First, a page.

"The poll body will rise to the challenge."
A close friend of mine has been planning to renew his voter’s registration. However, because of his work as a healthcare frontliner handling COVID-19 cases, he has not been able to do it. Unfortunately, he himself eventually caught the virus and has just recently recovered.
If the period for voter’s registration will not be extended, the last day to register to be able to vote for the May 9, 2022 elections is on September 30, or in less than a week’s time. My friend might not be able to register at all.
The COVID-19 pandemic has very seriously affected all of us since 2020. Because of this, the Commission on Elections (COMELEC) has suspended voter registration for six to eight months in different parts of the country because of COVID-19. In 2020, registration was suspended for almost six months nationwide. This year, because of the various quarantine restrictions, some areas have lost around 50 days of registration time.
Beyond the suspensions, people in general have been consciously limiting their trips outside. It is understandable if a lot of potential voters have been waiting for things to get better before doing that trip to COMELEC offices or other registration venues.
There are currently 62 million registered voters. However, the Philippine Statistics Authority (PSA) has projected as many as a 73-million voting population for the 2022 general elections. Thus, there may still be 11 million unregistered voters out there wanting to register, including my friend.
Certainly, we do not want 11 million voters to be disenfranchised. Because the deadline is very near, we hear of stories of people braving very long lines for many hours to register so they can exercise their right to vote.
Congress is rushing to pass a bill that will extend the registration period for one month. If this becomes a law, the new deadline will be October 31 from the current September 30. The Senate has approved the bill on Second Reading and there are reports saying that it is expected to approve it on Third and Final Reading on September 27. Meanwhile, the House Committee on Suffrage and Electoral Reforms has just approved its version of the bill. Hopefully, the HOR will move fast in expediting its passage.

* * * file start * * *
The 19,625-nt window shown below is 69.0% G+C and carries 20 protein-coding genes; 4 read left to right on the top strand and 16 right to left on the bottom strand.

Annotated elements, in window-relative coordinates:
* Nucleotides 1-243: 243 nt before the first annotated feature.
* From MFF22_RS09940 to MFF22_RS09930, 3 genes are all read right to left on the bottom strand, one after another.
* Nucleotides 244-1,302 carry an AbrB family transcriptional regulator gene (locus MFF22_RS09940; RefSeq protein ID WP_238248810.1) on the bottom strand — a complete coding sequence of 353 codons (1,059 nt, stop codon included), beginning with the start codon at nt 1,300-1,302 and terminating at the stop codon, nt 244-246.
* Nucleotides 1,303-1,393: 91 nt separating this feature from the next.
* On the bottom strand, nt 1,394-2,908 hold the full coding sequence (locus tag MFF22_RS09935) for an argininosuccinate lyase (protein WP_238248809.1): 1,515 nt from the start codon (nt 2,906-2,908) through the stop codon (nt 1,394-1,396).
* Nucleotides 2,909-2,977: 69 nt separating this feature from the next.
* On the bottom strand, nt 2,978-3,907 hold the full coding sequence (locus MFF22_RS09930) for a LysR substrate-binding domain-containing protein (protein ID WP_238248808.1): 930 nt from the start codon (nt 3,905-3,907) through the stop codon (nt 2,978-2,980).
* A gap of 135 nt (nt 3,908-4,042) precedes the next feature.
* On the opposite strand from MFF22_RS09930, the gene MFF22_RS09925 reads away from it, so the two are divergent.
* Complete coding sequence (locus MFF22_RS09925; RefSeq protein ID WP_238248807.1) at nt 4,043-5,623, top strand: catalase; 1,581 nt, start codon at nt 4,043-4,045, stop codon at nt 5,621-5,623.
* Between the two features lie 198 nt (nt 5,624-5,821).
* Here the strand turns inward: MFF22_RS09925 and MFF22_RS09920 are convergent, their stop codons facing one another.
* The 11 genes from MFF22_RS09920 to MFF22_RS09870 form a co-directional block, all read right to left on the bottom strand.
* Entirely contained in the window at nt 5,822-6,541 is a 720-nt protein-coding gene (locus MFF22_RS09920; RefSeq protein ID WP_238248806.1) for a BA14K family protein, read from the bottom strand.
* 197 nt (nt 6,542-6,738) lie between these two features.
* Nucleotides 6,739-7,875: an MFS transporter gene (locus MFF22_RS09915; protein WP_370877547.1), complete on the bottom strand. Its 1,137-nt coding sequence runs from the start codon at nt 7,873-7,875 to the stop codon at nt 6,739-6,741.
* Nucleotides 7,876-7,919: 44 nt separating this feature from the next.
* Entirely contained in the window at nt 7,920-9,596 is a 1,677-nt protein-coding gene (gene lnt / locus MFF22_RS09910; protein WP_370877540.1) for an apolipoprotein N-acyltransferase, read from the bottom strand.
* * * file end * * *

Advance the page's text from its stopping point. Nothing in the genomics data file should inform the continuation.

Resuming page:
The COMELEC for its part has agreed for an extension but only for one week, or until October 8. The poll body cited the long time needed for, and complex process in relation with preparations needed for the elections. In fairness, they need to do many things such as printing of ballots; proper allocation of official ballots, election returns, and other election forms and paraphernalia; computerized voters’ list finalization; and preparation, bidding, printing, and distribution of Voter’s Information Sheet. Some say that automated elections need two years of preparation unlike the manual process that only needed around three months lead time.
However, the present law is not on COMELEC’s side on this issue. As Rep. Edcel Lagman pointed out, Republic Act (R.A.) 8189 passed in 1996 provides for continuing registration of voters the deadline of which is 120 days before the election day. Thus, for the May 9, 2022 elections, the actual deadline for voter’s registration should actually be January 9, 2022. This particular law was passed when the elections here were done manually and has not been updated since the shift to computerized elections. Moreover, R.A. 8189’s provisions were upheld by the Supreme Court itself in its December 2009 ruling in the case of Kabataan Party List vs. COMELEC.
Senators, in approving the bill on one-month voter registration extension, said that they think that this will not cause undue delay in the poll body’s preparations for the 2022 elections. This thinking is shared by the House Committee that approved its version of the bill.
The country’s capacity to deal with and eventually recover from this pandemic depends on the results of the 2022 elections. Our very lives are at stake here. We have huge problems in almost all aspects of our society – political, social justice, basic services, and economy to mention some. Our country needs a government that will protect and defend our sovereignty and territory. Our people need a government that will look after their welfare, respect their human rights, facilitate political participation, and help empower them to develop their potential as productive citizens. We need a government that will work for and with the people.
This is not an easy task. In fact, this is a huge ask.
Thus, we need our people to decide on our future. If the long lines for voters’ registration is any indication, our people are ready to make that crucial decision. The period of registration needs to be extended by at least a month. COMELEC may have difficulties regarding its preparations but we know that the poll body will rise to the challenge.
We cannot disenfranchise eleven million Filipinos. They deserve a say in the kind of administration that will steer the country in the next six crucial years. Eleven million is a huge number that can spell a major difference in the kind of future we will have.
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